New York City is known for many things. Mexican food is not one of them. In recent years, the Big Apple has been described as a supposed “Mexican food wasteland” that’s “consistently underrated — if not totally ignored.” In some ways, those sentiments ring true. Only around 3.5 percent of NYC’s 27,000-plus restaurants are Mexican restaurants, according to a new study of the Mexican cuisine landscape in the city. But that doesn’t mean it’s not worth documenting.

Researchers from Stony Brook University compiled the past, present, and likely future of the Mexican restaurant landscape in a package of maps and histories called “The Mexican Restaurants of New York City.” It’s a visual reminder that, though the city lacks the presence and influence of Mexican restaurants like Los Angeles or San Antonio, Mexican food is an important part of NYC’s restaurant culture. Most of all, it’s a rebuttal to all of the people who arrive in New York only to proclaim that there’s no good Mexican food.

Stony Brook’s historical dive includes the number of Mexican restaurants in the city from the mid-20th century to today, location maps of where businesses are located, the price levels of Mexican food over time, and the proliferation of food trucks across the five boroughs. An interactive map allows you to see where and when Mexican restaurants arrived in the city, like Don Julio’s, which opened in 1929 and was billed as the “only Mexican Cabaret in New York.” It also shows where the Mexican enclaves have been and are located in the city, and explains why location matters.

As the population of people with Mexican ancestry increased in New York, so did the number of restaurants. People from Mexico were New York’s fastest-growing immigrant group at the start of the 21st century, 75 percent of whom came from the state of Puebla (hence the nickname “Puebla York”). The Stony Brook study also put a number to just how important people of Mexican descent are to New York’s restaurant industry as a whole: One 2004 study that’s cited in the package found more than 40 percent of Mexican men in the city’s labor force worked in food service and retail.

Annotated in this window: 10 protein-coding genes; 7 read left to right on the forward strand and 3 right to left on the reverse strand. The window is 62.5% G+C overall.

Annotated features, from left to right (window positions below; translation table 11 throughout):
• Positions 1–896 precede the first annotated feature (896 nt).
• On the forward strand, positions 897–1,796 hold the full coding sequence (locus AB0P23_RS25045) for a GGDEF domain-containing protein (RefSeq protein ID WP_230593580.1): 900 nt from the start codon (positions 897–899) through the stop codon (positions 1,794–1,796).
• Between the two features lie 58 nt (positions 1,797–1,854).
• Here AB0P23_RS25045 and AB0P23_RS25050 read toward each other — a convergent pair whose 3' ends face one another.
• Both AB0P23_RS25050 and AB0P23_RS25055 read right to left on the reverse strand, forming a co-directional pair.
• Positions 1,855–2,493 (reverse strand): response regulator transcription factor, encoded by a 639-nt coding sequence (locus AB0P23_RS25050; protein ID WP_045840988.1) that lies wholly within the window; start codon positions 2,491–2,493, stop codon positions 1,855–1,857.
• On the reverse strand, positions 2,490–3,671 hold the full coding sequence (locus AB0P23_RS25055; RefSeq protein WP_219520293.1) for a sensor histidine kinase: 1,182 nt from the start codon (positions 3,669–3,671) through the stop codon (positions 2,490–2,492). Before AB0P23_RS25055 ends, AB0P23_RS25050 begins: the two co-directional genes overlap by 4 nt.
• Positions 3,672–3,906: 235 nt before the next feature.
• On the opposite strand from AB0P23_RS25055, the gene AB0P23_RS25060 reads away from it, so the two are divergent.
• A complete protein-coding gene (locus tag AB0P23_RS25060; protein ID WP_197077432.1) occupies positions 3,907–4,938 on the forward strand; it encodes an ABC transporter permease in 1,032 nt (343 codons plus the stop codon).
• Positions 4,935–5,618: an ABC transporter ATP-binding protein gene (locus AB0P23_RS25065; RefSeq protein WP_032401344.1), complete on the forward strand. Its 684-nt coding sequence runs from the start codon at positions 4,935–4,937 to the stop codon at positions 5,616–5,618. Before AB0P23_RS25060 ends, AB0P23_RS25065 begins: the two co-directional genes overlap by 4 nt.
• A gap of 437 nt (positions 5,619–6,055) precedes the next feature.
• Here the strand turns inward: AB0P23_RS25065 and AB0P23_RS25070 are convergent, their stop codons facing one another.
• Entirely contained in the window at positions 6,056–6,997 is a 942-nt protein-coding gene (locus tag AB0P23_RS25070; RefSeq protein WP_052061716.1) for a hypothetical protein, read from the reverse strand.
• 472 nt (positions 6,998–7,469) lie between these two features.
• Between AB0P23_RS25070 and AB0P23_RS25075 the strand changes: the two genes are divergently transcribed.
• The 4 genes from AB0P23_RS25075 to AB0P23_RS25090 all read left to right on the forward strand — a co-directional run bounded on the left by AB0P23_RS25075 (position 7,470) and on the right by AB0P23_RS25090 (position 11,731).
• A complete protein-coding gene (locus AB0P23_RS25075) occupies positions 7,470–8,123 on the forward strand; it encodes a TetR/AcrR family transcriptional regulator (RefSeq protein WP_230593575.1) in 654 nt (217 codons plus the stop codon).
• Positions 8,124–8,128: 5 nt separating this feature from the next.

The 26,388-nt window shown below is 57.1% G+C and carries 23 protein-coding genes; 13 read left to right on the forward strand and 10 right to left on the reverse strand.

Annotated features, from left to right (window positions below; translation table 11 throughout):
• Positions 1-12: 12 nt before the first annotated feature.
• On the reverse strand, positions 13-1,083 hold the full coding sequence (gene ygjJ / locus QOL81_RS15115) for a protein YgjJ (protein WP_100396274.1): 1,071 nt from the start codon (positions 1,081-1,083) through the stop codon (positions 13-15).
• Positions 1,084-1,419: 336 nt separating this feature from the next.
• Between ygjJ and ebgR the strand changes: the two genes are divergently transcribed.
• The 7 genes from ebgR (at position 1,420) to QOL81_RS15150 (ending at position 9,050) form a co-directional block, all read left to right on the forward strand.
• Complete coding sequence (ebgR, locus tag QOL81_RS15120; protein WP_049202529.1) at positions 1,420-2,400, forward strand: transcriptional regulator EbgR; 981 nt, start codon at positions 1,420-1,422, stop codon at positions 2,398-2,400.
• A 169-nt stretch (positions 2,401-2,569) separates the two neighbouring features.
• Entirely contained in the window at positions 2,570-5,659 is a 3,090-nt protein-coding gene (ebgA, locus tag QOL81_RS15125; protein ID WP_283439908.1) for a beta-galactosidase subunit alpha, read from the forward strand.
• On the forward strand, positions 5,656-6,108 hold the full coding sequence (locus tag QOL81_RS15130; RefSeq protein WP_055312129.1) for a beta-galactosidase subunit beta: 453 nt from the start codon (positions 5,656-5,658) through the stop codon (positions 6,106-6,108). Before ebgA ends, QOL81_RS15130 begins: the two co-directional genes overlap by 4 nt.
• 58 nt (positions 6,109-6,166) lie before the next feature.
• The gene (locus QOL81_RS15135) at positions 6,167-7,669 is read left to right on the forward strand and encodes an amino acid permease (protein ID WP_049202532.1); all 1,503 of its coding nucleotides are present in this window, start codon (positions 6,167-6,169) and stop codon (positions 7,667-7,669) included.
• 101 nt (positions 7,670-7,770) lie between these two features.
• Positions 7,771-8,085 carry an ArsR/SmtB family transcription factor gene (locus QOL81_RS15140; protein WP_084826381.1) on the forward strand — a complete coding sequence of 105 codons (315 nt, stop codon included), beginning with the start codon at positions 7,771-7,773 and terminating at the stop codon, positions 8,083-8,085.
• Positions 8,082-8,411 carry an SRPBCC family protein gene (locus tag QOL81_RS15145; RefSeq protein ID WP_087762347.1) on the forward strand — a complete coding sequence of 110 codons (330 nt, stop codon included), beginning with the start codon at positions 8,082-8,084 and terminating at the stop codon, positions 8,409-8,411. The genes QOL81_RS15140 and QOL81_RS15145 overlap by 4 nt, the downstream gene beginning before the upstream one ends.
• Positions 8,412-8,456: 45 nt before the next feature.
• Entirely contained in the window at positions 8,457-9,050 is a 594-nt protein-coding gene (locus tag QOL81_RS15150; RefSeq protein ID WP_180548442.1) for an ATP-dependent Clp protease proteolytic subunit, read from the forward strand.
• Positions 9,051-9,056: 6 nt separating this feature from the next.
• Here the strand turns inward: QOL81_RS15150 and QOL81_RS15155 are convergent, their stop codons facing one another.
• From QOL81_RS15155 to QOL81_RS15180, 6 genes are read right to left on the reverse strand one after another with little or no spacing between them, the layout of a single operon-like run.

With the growth came the battle over supposed authenticity and price. Mexican food rarely gets the same price treatment as, say, sushi despite being a deeply complex cuisine that requires the skill to use an extensive number of fresh ingredients. Outliers like Atla and Cosme exist where the cost matches the quality thanks to all-star chefs like Daniela Soto-Innes, but for many, Mexican food is relegated to street food. The issue of correlating “authentic” with “cheap” is one problem the Stony Brook study examines.

As a Californian new to living in the city five years ago, I was admittedly one of those people who questioned where to find Mexican food in NYC. It seemed like there were five Chipotles for every one taco stand. But the restaurants are there if you know where to look, like the food from the Bushwick tortilla factory Tortilleria Mexicanas Los Hermanos, or the mole and agave spirits at La Contenta. It’s a cuisine that’s not given enough credit in New York City, and it’s long past time for the city’s Mexican restaurants to receive some respect.

Tackling the wide topic of Mexican cuisine in the United States’ largest city is no small task. It’s also a necessary one to ensure that recognition is given where recognition is due. New York’s famous restaurant scene is continuing to change due to the impact of COVID-19, and documenting food histories is the first step to ensuring the past isn’t lost. The interactive maps themselves are rabbit holes of information for anyone who loves New York City, restaurants, Mexican food, or just eating in general. If nothing else, the “The Mexican Restaurants of New York City” is a study to send to every person you hear lamenting that New York has never had quality Mexican food.

Find the full maps and study here (the maps work best on a computer rather than mobile).